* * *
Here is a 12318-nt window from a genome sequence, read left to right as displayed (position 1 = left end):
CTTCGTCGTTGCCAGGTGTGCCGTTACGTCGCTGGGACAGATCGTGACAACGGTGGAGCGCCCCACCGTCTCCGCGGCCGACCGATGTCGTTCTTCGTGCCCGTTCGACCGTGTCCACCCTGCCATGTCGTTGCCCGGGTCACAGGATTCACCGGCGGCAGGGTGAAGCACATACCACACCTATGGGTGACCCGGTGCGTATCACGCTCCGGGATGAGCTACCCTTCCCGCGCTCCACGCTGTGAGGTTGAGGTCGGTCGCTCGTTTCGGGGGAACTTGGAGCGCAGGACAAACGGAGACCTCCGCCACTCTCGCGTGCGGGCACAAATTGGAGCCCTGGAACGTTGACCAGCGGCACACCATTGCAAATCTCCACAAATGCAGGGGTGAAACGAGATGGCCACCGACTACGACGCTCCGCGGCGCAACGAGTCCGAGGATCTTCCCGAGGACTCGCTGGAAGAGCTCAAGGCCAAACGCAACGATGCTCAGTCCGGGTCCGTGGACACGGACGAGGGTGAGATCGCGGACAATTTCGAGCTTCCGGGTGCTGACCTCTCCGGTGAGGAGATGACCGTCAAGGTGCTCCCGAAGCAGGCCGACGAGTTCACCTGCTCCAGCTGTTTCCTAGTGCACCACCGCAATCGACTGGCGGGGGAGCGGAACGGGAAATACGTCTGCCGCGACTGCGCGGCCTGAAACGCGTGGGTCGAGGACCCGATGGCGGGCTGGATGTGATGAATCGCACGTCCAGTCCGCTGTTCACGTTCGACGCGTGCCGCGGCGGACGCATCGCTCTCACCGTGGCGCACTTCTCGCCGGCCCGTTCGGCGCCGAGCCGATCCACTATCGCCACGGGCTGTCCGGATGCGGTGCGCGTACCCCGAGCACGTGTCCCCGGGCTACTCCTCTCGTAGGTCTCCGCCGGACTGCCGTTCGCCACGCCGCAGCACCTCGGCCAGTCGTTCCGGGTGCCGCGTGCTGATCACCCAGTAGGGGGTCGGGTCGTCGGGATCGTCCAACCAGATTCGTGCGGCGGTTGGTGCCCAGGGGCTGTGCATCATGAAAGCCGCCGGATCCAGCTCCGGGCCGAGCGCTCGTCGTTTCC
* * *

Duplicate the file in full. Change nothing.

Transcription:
Here is a 12318-nt window from a genome sequence, read left to right as displayed (position 1 = left end):
CTTCGTCGTTGCCAGGTGTGCCGTTACGTCGCTGGGACAGATCGTGACAACGGTGGAGCGCCCCACCGTCTCCGCGGCCGACCGATGTCGTTCTTCGTGCCCGTTCGACCGTGTCCACCCTGCCATGTCGTTGCCCGGGTCACAGGATTCACCGGCGGCAGGGTGAAGCACATACCACACCTATGGGTGACCCGGTGCGTATCACGCTCCGGGATGAGCTACCCTTCCCGCGCTCCACGCTGTGAGGTTGAGGTCGGTCGCTCGTTTCGGGGGAACTTGGAGCGCAGGACAAACGGAGACCTCCGCCACTCTCGCGTGCGGGCACAAATTGGAGCCCTGGAACGTTGACCAGCGGCACACCATTGCAAATCTCCACAAATGCAGGGGTGAAACGAGATGGCCACCGACTACGACGCTCCGCGGCGCAACGAGTCCGAGGATCTTCCCGAGGACTCGCTGGAAGAGCTCAAGGCCAAACGCAACGATGCTCAGTCCGGGTCCGTGGACACGGACGAGGGTGAGATCGCGGACAATTTCGAGCTTCCGGGTGCTGACCTCTCCGGTGAGGAGATGACCGTCAAGGTGCTCCCGAAGCAGGCCGACGAGTTCACCTGCTCCAGCTGTTTCCTAGTGCACCACCGCAATCGACTGGCGGGGGAGCGGAACGGGAAATACGTCTGCCGCGACTGCGCGGCCTGAAACGCGTGGGTCGAGGACCCGATGGCGGGCTGGATGTGATGAATCGCACGTCCAGTCCGCTGTTCACGTTCGACGCGTGCCGCGGCGGACGCATCGCTCTCACCGTGGCGCACTTCTCGCCGGCCCGTTCGGCGCCGAGCCGATCCACTATCGCCACGGGCTGTCCGGATGCGGTGCGCGTACCCCGAGCACGTGTCCCCGGGCTACTCCTCTCGTAGGTCTCCGCCGGACTGCCGTTCGCCACGCCGCAGCACCTCGGCCAGTCGTTCCGGGTGCCGCGTGCTGATCACCCAGTAGGGGGTCGGGTCGTCGGGATCGTCCAACCAGATTCGTGCGGCGGTTGGTGCCCAGGGGCTGTGCATCATGAAAGCCGCCGGATCCAGCTCCGGGCCGAGCGCTCGTCGTTTCC